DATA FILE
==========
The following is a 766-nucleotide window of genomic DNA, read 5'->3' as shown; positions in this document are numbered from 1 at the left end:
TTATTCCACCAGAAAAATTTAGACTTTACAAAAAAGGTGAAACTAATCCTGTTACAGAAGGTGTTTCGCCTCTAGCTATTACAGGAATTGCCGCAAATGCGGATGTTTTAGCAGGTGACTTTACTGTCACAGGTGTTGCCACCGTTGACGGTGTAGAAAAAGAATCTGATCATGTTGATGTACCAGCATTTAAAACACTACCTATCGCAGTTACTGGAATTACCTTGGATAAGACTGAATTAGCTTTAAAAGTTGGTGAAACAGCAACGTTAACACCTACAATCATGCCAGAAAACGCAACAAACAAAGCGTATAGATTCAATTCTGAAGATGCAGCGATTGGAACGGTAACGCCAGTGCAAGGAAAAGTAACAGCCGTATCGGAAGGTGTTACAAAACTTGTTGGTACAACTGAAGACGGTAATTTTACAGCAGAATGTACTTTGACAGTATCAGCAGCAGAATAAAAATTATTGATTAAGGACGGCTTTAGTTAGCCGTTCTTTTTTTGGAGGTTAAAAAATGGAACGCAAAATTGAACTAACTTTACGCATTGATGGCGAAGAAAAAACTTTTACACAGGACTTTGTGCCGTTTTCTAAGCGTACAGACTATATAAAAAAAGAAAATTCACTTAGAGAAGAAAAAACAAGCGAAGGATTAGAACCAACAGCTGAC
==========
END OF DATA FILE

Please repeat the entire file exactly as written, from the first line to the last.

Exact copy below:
The following is a 766-nucleotide window of genomic DNA, read 5'->3' as shown; positions in this document are numbered from 1 at the left end:
TTATTCCACCAGAAAAATTTAGACTTTACAAAAAAGGTGAAACTAATCCTGTTACAGAAGGTGTTTCGCCTCTAGCTATTACAGGAATTGCCGCAAATGCGGATGTTTTAGCAGGTGACTTTACTGTCACAGGTGTTGCCACCGTTGACGGTGTAGAAAAAGAATCTGATCATGTTGATGTACCAGCATTTAAAACACTACCTATCGCAGTTACTGGAATTACCTTGGATAAGACTGAATTAGCTTTAAAAGTTGGTGAAACAGCAACGTTAACACCTACAATCATGCCAGAAAACGCAACAAACAAAGCGTATAGATTCAATTCTGAAGATGCAGCGATTGGAACGGTAACGCCAGTGCAAGGAAAAGTAACAGCCGTATCGGAAGGTGTTACAAAACTTGTTGGTACAACTGAAGACGGTAATTTTACAGCAGAATGTACTTTGACAGTATCAGCAGCAGAATAAAAATTATTGATTAAGGACGGCTTTAGTTAGCCGTTCTTTTTTTGGAGGTTAAAAAATGGAACGCAAAATTGAACTAACTTTACGCATTGATGGCGAAGAAAAAACTTTTACACAGGACTTTGTGCCGTTTTCTAAGCGTACAGACTATATAAAAAAAGAAAATTCACTTAGAGAAGAAAAAACAAGCGAAGGATTAGAACCAACAGCTGAC